NANAIMO, British Columbia – City councilors from Nanaimo, B.C. voted last month to ban a Christian leadership conference scheduled to be podcast at the city’s convention centre because one of the sponsors of the conference was U.S. restaurant chain Chick-fil-A. According to one councilor, the chain spreads “divisiveness, homophobia…[and] expressions of hate” because of its CEO’s pro-marriage views.
News of the cancellation has made international headlines in recent days after video footage of the council meeting was featured on Canada's Sun News Network by host Ezra Levant.
The conference, which was simulcast at numerous venues around the world, featured top-level speakers including Laura Bush and Desmond Tutu.
The Christian view of marriage should “almost be a criminal point of view in this day and age.”
Chick-fil-A owner and Christian businessman Dan Cathy came under fire by homosexual activists in 2012 for publicly supporting marriage as a union between one man and one woman. Cathy reaffirmed his support for marriage earlier this year, but suggested he would be less outspoken on the issue.
But according to the Nanaimo councilors, that viewpoint is beyond the pale and not welcome in their city, even in the remote form of a conference sponsored by a fast-food chain owned by a man who holds that view.
At its May 5 meeting, the Nanaimo councilors voted 8-1 to revoke an approved booking for the “Beyond You” Leadercast event, scheduled for May 9 at the taxpayer-owned Vancouver Island Conference Centre. The motion banned “any events that are associated with organizations or people that promote or have a history of divisiveness, homophobia, or other expressions of hate” at the conference centre.
Nanaimo city councilors repeatedly cited Nanaimo’s alleged status as a “progressive city” to justify the motion. They called the planned event “hateful,” comparing it to the Nigerian terrorist group Boko Haram.
Councilor Jim Kipp said that banning the event was no worse than banning an organized crime ring, saying the Christian view of marriage should “almost be a criminal point of view in this day and age.”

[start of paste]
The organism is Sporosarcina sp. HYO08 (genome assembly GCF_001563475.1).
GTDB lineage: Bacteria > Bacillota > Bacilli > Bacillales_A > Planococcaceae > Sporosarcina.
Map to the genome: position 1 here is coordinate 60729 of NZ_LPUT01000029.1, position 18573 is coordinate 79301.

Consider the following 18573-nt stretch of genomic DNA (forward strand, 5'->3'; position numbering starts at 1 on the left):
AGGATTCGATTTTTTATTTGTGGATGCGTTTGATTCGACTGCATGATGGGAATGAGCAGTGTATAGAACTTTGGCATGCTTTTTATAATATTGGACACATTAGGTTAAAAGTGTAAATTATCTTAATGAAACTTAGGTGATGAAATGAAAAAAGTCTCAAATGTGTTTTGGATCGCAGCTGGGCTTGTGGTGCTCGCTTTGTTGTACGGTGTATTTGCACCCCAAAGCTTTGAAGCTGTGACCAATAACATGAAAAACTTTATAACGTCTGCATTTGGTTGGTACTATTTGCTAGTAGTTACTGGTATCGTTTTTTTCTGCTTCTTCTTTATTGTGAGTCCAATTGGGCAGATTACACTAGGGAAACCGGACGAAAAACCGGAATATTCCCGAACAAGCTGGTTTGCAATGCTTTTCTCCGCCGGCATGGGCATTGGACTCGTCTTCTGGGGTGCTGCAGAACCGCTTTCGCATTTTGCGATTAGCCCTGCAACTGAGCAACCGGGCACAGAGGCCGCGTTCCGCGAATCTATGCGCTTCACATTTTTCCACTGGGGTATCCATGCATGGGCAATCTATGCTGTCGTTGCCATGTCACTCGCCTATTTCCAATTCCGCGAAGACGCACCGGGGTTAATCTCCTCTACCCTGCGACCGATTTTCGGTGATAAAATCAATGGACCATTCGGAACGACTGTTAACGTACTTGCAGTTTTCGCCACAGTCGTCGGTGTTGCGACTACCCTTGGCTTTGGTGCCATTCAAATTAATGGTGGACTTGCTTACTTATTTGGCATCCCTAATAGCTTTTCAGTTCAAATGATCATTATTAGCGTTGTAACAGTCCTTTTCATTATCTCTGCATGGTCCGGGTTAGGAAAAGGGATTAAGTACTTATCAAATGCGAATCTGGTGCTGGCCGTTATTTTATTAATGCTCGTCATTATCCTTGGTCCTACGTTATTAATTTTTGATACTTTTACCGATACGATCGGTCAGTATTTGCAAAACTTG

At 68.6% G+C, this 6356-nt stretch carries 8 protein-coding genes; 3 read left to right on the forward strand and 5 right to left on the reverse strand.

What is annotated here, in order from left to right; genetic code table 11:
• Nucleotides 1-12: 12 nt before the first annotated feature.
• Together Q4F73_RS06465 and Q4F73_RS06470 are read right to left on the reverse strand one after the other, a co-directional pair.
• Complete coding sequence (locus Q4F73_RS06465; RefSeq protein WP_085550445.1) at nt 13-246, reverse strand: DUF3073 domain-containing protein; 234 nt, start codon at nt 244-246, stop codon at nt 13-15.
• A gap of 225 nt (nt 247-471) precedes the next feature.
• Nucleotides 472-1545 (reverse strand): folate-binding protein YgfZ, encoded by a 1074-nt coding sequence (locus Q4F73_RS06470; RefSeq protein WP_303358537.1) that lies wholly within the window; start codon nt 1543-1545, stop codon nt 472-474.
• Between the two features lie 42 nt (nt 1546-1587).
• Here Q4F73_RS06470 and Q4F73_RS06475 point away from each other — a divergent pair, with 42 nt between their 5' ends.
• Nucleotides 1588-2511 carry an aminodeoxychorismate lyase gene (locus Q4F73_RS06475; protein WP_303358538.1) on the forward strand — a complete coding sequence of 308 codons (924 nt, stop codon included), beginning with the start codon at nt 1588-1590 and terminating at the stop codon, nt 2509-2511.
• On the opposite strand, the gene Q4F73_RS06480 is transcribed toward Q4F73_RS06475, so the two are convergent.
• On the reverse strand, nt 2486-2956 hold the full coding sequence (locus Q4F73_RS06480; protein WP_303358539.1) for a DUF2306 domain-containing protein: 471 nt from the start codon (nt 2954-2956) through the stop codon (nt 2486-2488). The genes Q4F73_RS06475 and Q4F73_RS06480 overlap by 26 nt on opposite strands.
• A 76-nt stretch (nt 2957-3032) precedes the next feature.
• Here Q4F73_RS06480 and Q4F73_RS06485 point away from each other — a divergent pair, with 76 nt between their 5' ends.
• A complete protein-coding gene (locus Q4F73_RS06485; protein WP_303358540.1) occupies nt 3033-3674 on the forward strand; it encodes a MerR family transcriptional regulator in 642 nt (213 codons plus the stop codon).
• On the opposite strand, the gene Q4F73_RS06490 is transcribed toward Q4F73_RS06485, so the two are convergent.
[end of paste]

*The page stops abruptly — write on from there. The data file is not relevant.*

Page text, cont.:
However, Councilor Bill McKay, the only one to vote against the last-minute motion, argued that event organizers were not made aware that a vote against the event was taking place and that they should be permitted to defend their event before the city council.
During their televised meeting the councilors didn’t specify what they found “hateful” about the fast food chain. But Fred Pattje, who crafted and presented the motion, argued that the Christian view of marriage had no place in what he called a “progressive and open minded” city such as Nanaimo.
Nanaimo Mayor John Ruttan did not return LifeSiteNews’ request for comment.
However, during a meeting on Monday, the mayor read a statement to “reaffirm” the rights and freedoms of “men and women of all faiths” to “utilize facilities that are owned by and/or in the control of the City of Nanaimo in the same manner that any such facilities are available for use by all members of the general public, subject always to the rule of the law.” He offered no apology for the May 5 motion.
As a result of the city council’s May 5 motion, lawyer and Sun News host Ezra Levant, one of Canada’s best known “freedom fighters,” has announced he plans to launch a lawsuit.
“We need to make sure these anti-Christian politicians learn their lesson,” he wrote on his website promoting the lawsuit. “We need to show them how wrong they were. We need to take them to court, to teach them, first-hand, that the Charter of Rights guarantees religious equality to everyone – including Christians. That’s why we’ve got to sue them, and not let them off the hook.”
Levant critiqued the city council proceedings as “vicious” against those who hold Christian beliefs.
“Imagine if it were a Jewish or Muslim or Sikh or Hindu group that was denounced in this vicious manner. It’s impossible to imagine. The media reaction would have been immediate and powerful – and the bigoted councilors would have been forced to resign,” he said.
Levant has created an online petition asking city councilors to reverse their ruling. He is also hoping to raise $5,000 to aid legal proceedings against the city.
“I know Nanaimo well – it’s one of my favourite cities,” said Levant. “This explosion of rage and anti-Christian bigotry does not represent the city – or Canada. We’ve got to fight back now.”
The high-profile Leadercast event brings together some of the world’s most powerful movers and shakers to empower participants to become better, more effective leaders. This year’s event took place in Atlanta, Georgia and was to be simulcast in many cities around the world, including a planned venue in Nanaimo.